A set like for instance the ordered set with all even numbers first, followed by all odd numbers like ${\{0,2,4,...,1,3,5,...\}}$ is a computably enumerable set?

From wikipedia:

In computability theory, a set S of natural numbers is called computably enumerable >(c.e.), recursively enumerable (r.e.), semidecidable, partially decidable, listable, provable or Turing-recognizable if: There is an algorithm such that the set of input numbers for which the algorithm halts is exactly S.

Or, equivalently,

There is an algorithm that enumerates the members of S. That means that its output is simply a list of all the members of S: s1, s2, s3, ... . If S is infinite, this algorithm will run forever.

From a cardinal perspective is enumerable, in the sense there is a bijection between natural numbers and this particular set, so this particular bijection is a computation that enumerate their elements.

But can I provide a computation that outputs the numbers in the order I want? It seems that is not posible because the Turing machine would output even numbers forever, before having the opportunity to write an odd one...

Any countable ordinal is computably enumerable as a set?

  • 4
    $\begingroup$ This question doesn't make any sense - a set doesn't come with a fixed ordering. In other words, $$\{0,2,4,...,1,3,5,...\}$$ is just a silly way to write $\mathbb{N}$, and that's obviously computable. $\endgroup$ Jul 22, 2022 at 20:15
  • $\begingroup$ I miss that there is the concept of "computable ordinal" that is diferent from the "computably enumerable" one. $\endgroup$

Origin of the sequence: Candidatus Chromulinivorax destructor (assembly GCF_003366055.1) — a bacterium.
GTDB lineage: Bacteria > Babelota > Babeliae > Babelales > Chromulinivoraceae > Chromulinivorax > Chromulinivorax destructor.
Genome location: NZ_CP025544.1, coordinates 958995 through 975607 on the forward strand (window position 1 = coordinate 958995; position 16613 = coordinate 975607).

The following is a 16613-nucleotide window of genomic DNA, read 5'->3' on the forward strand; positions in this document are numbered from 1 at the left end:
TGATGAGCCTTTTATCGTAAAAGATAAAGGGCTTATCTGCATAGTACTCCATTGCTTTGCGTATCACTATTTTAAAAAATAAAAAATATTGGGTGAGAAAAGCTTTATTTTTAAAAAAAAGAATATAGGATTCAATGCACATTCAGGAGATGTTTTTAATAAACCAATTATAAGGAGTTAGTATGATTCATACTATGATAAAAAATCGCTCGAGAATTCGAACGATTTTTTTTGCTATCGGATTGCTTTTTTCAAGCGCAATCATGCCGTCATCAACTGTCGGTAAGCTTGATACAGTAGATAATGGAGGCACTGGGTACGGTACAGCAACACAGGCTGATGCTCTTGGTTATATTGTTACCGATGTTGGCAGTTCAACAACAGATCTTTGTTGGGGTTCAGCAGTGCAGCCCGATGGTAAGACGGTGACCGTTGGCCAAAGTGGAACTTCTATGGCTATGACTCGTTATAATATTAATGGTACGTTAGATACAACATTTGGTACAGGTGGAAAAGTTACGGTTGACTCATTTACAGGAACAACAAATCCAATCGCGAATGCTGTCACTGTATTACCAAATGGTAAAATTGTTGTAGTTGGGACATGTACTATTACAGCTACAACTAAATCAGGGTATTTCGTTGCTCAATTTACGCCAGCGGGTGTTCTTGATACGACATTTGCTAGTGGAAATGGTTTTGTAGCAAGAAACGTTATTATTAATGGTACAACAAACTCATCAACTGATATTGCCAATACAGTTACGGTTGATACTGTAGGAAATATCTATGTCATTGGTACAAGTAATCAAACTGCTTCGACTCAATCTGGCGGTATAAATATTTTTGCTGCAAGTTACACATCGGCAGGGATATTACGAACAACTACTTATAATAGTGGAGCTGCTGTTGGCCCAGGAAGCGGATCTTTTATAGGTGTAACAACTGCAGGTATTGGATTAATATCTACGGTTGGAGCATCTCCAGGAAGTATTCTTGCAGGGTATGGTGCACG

– Eduard
    Jul 22, 2022 at 21:58
  • $\begingroup$ I see... what I write down is not only a set. It is an structure consisting of $\mathbb{N}$ and a particular order. An structure by itself doesn't have a concept of being "computable". One can consider the computability of the underlying set or the computability of the relation that comes with that structure if they have one (like well order relation) ,... Agreed that question doesn't make sense at all. $\endgroup$
    – Eduard
    Jul 23, 2022 at 5:55
  • 2
    $\begingroup$ I wouldn't say that the question makes no sense at all, but yeah, you are confusing the computability of a set with the computability of the relation on the set (in this case a linear order), or any kind of additional structure. In this example you can easily guess that the structure is computable, but of course there are non-computable linear orders, or all kinds of weird things. $\endgroup$